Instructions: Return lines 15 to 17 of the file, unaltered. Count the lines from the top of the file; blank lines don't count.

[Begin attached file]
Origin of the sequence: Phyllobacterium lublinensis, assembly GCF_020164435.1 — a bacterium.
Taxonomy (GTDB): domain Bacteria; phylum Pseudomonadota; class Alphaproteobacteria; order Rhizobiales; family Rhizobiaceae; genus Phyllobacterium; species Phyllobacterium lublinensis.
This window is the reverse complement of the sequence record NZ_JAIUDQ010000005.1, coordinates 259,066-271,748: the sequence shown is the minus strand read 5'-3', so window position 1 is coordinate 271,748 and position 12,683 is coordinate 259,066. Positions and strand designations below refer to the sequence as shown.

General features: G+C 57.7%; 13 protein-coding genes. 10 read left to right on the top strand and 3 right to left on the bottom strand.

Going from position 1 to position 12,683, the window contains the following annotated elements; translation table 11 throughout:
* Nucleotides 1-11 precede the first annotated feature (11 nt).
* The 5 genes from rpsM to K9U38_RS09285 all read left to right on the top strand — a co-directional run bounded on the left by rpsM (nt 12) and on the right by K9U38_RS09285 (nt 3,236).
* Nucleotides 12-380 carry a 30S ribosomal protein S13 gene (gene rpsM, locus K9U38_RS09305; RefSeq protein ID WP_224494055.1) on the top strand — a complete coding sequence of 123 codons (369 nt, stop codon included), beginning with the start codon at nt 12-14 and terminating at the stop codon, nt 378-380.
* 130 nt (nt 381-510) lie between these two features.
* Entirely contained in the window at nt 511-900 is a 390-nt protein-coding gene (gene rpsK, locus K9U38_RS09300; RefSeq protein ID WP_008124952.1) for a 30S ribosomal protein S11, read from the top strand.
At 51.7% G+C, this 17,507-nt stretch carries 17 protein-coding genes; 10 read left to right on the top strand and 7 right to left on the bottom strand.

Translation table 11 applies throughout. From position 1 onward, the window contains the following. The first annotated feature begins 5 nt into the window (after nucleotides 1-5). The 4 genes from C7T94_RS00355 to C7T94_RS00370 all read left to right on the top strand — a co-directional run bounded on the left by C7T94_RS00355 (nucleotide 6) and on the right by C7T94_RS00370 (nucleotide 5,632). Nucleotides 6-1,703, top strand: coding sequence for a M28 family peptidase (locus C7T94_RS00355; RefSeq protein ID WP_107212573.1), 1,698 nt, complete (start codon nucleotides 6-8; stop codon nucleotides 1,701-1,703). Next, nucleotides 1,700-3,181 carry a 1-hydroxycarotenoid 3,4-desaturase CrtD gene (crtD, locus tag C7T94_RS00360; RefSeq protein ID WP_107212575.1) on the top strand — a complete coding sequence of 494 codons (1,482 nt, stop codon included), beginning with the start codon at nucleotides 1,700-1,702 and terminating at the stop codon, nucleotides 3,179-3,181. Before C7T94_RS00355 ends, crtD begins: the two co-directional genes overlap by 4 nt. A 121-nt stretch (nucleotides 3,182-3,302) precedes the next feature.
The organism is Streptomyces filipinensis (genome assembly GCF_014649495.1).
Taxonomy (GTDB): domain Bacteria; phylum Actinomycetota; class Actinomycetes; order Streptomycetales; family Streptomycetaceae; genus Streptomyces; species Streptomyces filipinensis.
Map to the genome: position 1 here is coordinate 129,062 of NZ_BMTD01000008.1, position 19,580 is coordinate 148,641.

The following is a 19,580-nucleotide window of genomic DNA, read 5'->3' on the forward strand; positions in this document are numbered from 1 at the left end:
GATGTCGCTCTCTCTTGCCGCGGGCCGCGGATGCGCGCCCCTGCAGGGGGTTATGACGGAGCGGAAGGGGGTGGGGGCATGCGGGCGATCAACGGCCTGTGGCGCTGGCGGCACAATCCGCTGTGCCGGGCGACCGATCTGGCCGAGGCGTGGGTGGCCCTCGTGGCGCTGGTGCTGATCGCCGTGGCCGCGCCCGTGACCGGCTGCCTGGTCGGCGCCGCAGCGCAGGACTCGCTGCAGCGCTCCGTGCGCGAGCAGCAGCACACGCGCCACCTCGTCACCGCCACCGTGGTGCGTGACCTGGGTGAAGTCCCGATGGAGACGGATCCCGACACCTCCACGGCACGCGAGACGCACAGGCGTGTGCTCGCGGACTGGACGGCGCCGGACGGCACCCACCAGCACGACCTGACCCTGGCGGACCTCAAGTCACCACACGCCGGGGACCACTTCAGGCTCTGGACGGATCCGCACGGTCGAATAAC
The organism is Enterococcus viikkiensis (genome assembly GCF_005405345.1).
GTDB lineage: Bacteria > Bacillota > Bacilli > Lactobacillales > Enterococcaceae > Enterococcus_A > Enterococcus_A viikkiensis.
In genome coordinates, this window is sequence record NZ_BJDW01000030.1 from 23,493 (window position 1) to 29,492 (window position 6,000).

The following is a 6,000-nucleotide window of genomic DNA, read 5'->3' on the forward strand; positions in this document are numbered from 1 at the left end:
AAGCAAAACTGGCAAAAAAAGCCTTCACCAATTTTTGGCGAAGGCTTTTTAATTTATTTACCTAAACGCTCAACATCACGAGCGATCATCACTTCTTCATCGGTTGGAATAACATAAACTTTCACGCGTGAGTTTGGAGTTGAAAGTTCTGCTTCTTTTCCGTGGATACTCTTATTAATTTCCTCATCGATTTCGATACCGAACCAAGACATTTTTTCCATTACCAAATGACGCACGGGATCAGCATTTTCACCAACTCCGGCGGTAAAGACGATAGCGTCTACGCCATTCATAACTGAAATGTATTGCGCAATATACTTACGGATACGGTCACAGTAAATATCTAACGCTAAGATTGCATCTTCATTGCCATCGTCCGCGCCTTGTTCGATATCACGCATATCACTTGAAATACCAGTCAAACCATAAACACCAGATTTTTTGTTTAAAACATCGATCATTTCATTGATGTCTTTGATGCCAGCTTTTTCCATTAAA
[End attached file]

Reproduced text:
Map to the genome: position 1 here is coordinate 129,062 of NZ_BMTD01000008.1, position 19,580 is coordinate 148,641.

The following is a 19,580-nucleotide window of genomic DNA, read 5'->3' on the forward strand; positions in this document are numbered from 1 at the left end:
GATGTCGCTCTCTCTTGCCGCGGGCCGCGGATGCGCGCCCCTGCAGGGGGTTATGACGGAGCGGAAGGGGGTGGGGGCATGCGGGCGATCAACGGCCTGTGGCGCTGGCGGCACAATCCGCTGTGCCGGGCGACCGATCTGGCCGAGGCGTGGGTGGCCCTCGTGGCGCTGGTGCTGATCGCCGTGGCCGCGCCCGTGACCGGCTGCCTGGTCGGCGCCGCAGCGCAGGACTCGCTGCAGCGCTCCGTGCGCGAGCAGCAGCACACGCGCCACCTCGTCACCGCCACCGTGGTGCGTGACCTGGGTGAAGTCCCGATGGAGACGGATCCCGACACCTCCACGGCACGCGAGACGCACAGGCGTGTGCTCGCGGACTGGACGGCGCCGGACGGCACCCACCAGCACGACCTGACCCTGGCGGACCTCAAGTCACCACACGCCGGGGACCACTTCAGGCTCTGGACGGATCCGCACGGTCGAATAAC